Astronomy Photographer of the Year 2013
by Rebecca J Gerken
Held at the Royal Observatory in London the Astronomy Photographer of the Year 2013 exhibition is the fifth of its kind to date. If you have ever been to the Observatory, perhaps you remember the darkened rooms with their interactive podiums and cabinets encasing old globes and space searching apparatus, oozing mystery and exhausting the hunger to learn about our solar system. Each room has something new to tell you, something fantastical to show you and in this, the first floor inadvertently prepares you for the magical exhibition that can be found on the lower floor.
Split into several categories and with over 1200 entries this year, I was surprised at the size of the area the exhibition occupied. Darkened like the other rooms, the backlit winning images were in a room no larger than the coffee shop at The Photographers’ Gallery. Four grey temporary walls, pulling away from the permanent walls here and there, creating a slight zigzag effect made the exhibition thankfully uncomplicated.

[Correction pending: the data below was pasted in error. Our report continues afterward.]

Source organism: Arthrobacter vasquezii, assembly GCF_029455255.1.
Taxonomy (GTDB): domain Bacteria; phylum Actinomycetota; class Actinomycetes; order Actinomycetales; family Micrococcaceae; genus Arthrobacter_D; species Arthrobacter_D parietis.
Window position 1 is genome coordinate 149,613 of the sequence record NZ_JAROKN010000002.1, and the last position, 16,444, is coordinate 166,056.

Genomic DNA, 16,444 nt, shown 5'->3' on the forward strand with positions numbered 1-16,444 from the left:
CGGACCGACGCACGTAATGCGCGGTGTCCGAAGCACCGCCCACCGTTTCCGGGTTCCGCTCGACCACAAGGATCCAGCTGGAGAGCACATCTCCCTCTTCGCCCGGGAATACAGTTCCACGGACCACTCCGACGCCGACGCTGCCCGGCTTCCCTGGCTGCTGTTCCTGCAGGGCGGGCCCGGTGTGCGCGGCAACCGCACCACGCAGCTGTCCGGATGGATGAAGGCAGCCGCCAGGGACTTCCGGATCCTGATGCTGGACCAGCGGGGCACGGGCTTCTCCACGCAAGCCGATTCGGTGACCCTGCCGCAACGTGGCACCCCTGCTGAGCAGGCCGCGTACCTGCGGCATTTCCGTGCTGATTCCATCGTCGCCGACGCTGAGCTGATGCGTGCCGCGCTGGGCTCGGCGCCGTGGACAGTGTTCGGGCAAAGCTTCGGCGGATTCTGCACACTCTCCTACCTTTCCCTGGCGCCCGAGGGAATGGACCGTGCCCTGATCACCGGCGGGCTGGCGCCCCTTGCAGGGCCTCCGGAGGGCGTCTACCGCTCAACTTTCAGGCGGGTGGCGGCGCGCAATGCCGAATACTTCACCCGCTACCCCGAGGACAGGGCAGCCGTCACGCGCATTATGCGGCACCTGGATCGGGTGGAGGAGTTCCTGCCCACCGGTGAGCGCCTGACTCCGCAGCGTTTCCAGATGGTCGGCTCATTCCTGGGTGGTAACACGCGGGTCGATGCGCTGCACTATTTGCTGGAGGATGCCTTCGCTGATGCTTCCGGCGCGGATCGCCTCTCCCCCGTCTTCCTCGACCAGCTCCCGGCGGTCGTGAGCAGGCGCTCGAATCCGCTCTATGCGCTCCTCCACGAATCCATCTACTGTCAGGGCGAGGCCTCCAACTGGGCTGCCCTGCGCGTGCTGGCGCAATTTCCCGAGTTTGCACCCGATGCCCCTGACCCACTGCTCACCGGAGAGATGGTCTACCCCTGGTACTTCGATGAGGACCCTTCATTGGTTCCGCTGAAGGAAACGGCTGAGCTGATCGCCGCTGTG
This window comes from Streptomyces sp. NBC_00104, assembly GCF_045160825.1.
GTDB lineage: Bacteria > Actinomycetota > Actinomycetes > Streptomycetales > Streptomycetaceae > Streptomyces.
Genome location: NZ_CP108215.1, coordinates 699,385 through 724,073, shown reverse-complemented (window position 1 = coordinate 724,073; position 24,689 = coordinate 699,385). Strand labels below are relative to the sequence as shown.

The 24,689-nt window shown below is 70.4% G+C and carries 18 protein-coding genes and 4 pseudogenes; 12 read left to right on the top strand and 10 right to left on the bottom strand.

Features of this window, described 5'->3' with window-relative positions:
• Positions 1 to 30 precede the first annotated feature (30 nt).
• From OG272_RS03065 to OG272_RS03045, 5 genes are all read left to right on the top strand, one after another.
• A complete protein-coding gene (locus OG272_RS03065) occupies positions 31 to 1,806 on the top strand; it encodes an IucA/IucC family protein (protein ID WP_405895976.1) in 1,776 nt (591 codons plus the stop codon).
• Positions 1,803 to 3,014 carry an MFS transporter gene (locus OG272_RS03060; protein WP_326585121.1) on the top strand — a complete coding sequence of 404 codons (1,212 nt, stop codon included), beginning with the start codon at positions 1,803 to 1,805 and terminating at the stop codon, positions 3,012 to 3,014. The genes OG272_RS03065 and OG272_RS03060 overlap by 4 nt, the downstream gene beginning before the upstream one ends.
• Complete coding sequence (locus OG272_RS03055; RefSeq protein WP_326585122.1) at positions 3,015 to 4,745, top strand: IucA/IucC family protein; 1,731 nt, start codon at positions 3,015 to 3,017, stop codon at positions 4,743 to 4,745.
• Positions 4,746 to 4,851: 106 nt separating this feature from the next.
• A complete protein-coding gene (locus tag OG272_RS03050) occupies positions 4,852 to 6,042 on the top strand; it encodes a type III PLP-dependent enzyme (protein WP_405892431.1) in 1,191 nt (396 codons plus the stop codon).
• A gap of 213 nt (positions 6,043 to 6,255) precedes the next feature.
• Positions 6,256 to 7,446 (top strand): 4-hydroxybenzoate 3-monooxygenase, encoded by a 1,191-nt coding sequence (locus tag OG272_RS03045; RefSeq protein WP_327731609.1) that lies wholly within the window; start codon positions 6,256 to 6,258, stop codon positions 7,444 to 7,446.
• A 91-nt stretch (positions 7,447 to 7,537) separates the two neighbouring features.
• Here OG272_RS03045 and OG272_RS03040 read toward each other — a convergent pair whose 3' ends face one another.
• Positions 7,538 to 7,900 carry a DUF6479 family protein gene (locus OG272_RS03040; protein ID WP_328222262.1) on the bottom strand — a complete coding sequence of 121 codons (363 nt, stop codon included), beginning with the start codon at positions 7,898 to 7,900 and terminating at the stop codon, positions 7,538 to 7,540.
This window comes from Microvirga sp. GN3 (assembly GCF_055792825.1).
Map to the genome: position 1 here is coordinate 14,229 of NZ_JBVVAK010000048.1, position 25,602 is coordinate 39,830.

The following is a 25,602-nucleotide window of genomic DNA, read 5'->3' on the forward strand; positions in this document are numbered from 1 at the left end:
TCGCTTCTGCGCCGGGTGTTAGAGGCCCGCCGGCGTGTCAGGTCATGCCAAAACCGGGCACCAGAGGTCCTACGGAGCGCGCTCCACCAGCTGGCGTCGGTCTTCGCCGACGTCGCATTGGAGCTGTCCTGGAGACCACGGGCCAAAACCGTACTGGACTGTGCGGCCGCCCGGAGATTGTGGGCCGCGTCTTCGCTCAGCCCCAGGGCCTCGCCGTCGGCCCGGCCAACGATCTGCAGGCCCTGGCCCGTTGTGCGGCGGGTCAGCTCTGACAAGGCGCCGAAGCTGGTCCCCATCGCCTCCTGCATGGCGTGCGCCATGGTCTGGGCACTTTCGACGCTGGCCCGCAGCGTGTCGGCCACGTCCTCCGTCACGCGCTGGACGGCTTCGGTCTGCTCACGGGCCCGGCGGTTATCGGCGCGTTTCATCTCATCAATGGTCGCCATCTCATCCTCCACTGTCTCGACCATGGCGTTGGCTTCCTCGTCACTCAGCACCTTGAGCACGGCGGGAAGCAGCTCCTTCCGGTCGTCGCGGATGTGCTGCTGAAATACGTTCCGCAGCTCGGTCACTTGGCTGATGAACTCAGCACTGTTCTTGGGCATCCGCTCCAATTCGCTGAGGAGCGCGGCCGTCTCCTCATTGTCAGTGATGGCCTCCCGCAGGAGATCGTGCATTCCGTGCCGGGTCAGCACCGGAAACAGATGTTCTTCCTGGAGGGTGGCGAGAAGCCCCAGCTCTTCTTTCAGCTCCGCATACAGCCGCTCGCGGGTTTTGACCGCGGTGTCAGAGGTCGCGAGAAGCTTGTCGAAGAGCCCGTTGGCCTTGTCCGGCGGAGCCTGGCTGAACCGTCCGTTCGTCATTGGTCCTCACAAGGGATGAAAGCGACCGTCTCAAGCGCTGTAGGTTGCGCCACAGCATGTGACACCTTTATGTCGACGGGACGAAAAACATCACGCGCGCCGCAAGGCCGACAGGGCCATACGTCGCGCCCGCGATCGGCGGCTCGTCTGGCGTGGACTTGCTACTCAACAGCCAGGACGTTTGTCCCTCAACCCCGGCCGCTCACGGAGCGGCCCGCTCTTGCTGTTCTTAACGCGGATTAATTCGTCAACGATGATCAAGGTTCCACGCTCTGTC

The categories were ‘Earth and Space’, ‘Our Solar System’, ‘Deep Space’ and ‘Young Astronomy Photographer of the Year’. There were also three special prizes for ‘People and Space’, ‘Robotic Scope’ and the ‘Sir Patrick Moore Prize for Best Newcomer’. The overall winner was Mark Gee’s ‘Guiding Light to the Stars’ (below) which also won the ‘Earth and Space’ category.
It would have got my vote without a doubt. The Milky Way, in all her splendour, truly is breath-taking. The beaming lighthouse grins in the night, as if showing the stars the way, or perhaps showing us the way to the stars. Small details such as the bracken and rocks before the shore, the misty sea smooth thanks to the long exposure, and the sign of humanity with the structural lighthouse and buildings below it, make this image magnificent and majestic. Every rock, every star makes you wish you were there.
Second to get my vote would have been a photograph that was awarded runner up in the ‘People and Space’ category. ‘Hi.Hello’ (above) is slightly overwhelming to behold. For me, I imagine it as a comment on loneliness and how small we really are as intelligent beings. And yet I also see a confrontational aspect as if the body in the photograph is standing up to the expanse of snow and space in defiance. We may not have created our world, the stars or the universe that holds them, but by Jove, we endeavour to discover every nook, every cranny and every secret…